One of the most turbulent times a company can go through is a merger or acquisition. Anxiety ripples throughout stakeholders who wonder what the post-world will look like, and competitors circle overhead, ready to snatch away clients and talent. We’ve discussed this previously, but wanted to expand on the topic with more suggestions and guidelines in the wake of the industry-shaking news that Salesforce has acquired Tableau.
- Figure out the sales enablement solution as soon as possible.
Sales, like time itself, doesn’t stop during the process of a merger. Often, the two companies becoming one have different sales enablement technologies (such as CRMs) that are incompatible with each other. What that means is, one of the first priorities for the two sales leadership teams is to come together, map out similarities and differences, and finalize a plan to align their CRMs and other sales enablement technologies. This is especially critical to minimize disruption and delays in daily business operations.
- Prioritize retaining your top talent and clients.
As noted earlier, the transition period of a merger is the most dangerous one for the impending new, unified organization. The business is left vulnerable to low morale and increased employee flight risk due to the unknown environment and fears of change. There also is a chance competitors could try to recruit talent away or attempt to lure away clients during the transition.
To combat this, react proactively to your clients and top performers. For customers, explain the precise process and timeline of the merger, and how it will impact service (such as being assigned a new account manager). Assure them that the standard of service will remain the same or even better as a result of the merger or acquisition.
In the case of top sales reps, each sales team in the merger should have a plan to retain their top performers. This group will be the backbone of the post-merger sales force and this is a good time to essentially re-recruit the star performers by sharing the vision of the company after the merger and the rep’s place in it.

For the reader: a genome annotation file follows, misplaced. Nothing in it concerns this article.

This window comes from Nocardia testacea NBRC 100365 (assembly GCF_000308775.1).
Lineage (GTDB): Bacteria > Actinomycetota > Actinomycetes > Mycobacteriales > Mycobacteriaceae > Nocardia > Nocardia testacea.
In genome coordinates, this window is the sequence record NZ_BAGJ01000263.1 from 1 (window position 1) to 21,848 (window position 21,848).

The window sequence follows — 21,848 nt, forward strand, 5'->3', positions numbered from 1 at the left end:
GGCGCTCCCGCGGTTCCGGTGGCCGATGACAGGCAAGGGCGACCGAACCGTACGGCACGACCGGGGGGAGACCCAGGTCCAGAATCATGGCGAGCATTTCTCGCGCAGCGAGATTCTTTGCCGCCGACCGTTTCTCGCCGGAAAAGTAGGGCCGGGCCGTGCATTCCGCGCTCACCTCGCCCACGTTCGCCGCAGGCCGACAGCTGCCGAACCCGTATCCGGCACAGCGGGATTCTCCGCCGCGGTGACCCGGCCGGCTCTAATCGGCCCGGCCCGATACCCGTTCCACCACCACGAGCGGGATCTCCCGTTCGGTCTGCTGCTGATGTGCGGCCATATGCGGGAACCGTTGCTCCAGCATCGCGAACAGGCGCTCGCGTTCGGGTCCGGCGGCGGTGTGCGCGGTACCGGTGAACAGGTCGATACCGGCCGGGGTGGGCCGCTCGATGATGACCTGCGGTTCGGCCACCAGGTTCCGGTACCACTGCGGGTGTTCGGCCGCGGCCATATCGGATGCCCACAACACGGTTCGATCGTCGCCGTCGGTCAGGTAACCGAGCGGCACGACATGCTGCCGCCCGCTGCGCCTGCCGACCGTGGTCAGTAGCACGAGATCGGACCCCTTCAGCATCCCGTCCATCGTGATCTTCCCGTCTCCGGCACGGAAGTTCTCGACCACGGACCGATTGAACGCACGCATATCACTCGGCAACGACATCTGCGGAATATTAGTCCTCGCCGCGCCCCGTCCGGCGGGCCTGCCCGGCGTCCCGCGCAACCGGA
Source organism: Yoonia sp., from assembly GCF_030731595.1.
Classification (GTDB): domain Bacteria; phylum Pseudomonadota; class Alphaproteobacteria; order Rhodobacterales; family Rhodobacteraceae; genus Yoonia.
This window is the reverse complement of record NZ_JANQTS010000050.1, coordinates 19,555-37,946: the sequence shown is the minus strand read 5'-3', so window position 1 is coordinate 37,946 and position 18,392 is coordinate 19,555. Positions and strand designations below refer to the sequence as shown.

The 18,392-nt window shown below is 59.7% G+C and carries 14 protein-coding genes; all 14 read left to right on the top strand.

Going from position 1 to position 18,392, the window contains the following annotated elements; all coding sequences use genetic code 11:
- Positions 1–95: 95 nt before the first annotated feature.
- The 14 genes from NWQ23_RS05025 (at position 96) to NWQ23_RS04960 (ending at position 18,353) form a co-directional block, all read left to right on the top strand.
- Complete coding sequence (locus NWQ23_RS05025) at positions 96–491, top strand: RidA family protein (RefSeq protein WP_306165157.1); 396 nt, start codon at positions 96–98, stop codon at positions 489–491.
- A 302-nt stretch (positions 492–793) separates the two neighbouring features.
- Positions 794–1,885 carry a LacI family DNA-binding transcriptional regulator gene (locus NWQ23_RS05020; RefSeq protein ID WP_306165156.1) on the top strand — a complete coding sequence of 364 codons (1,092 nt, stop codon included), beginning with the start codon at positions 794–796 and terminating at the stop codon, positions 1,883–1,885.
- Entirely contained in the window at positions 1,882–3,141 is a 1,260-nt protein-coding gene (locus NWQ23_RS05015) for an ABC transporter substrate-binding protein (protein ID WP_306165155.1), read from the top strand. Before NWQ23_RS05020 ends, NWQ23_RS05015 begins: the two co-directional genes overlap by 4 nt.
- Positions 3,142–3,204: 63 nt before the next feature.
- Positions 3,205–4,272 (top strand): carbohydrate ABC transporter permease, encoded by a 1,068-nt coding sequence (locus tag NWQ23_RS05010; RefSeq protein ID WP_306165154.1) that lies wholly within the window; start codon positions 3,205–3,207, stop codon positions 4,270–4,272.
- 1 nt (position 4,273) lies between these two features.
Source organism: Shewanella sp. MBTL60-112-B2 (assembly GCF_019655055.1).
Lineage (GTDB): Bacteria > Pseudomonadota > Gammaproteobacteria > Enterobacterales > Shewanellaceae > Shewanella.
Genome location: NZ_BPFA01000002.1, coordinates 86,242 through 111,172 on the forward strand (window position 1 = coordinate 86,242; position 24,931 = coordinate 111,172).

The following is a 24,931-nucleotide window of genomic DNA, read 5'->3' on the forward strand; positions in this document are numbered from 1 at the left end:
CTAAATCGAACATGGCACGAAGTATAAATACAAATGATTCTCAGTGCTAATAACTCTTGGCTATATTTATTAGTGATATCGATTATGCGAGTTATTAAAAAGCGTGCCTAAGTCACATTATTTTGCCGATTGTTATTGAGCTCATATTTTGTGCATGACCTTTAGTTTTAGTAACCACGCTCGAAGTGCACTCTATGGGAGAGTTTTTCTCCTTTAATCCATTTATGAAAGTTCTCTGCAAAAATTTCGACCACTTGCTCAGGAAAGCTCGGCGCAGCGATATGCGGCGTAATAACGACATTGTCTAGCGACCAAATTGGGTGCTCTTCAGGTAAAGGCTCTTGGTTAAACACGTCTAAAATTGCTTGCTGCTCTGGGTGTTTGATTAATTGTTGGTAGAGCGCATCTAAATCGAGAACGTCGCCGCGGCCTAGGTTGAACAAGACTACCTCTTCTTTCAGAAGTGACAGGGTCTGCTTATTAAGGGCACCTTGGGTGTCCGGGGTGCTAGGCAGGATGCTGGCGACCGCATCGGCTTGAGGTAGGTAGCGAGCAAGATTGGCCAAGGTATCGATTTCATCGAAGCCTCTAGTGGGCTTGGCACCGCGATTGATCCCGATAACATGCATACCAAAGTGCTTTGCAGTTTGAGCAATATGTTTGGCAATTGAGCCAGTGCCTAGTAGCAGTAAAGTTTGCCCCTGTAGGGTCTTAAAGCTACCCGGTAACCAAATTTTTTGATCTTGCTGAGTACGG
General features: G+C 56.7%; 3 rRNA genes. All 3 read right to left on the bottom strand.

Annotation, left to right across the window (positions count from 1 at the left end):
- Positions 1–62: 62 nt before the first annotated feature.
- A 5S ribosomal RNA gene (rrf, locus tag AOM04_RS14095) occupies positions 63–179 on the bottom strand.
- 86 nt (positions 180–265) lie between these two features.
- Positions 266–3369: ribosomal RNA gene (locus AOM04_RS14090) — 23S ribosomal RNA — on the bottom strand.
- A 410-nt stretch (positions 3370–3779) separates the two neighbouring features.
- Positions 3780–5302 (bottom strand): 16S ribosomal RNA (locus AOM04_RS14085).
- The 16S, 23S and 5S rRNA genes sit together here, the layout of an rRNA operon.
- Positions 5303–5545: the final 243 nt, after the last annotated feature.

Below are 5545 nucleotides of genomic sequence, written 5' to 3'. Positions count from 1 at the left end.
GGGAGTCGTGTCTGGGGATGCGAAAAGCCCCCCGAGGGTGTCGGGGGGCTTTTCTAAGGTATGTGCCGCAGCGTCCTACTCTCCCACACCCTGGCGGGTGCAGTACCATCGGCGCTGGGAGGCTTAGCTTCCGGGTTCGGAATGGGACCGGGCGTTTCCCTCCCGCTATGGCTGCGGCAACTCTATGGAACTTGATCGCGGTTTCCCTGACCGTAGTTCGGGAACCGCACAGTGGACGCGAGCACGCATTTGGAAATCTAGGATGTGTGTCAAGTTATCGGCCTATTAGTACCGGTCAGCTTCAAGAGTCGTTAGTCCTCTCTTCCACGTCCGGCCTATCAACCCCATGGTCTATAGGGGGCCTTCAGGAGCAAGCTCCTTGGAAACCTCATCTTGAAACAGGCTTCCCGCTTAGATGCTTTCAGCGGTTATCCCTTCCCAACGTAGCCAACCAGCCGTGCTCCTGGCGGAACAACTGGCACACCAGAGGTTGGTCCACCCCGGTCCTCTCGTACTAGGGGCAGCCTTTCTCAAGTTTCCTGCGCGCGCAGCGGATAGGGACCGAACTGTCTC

- Establish the new formal sales process.
The previous guidelines have been about things you need to do immediately in order to ensure continuity during the transition. This last piece of advice is part of the structure going forward. Each organization in its pre-merger life had its own sales process. Part of the merging process involves figuring out how to synthesize the two into a blended sales process structure that ideally utilizes the best aspects of each process (subject, of course, to the decided upon project mix, current clients, and target markets).
The storms that accompany a merger are as thrilling as they are fraught with peril. But using the tactics we’ve outlined in this post will help keep things stable as possible and clear the way for as smooth a transition period as possible – allowing the united companies under one banner to retain the best aspects of what made them originally great - while installing the foundations for even greater acclaim and success once they’re a single entity.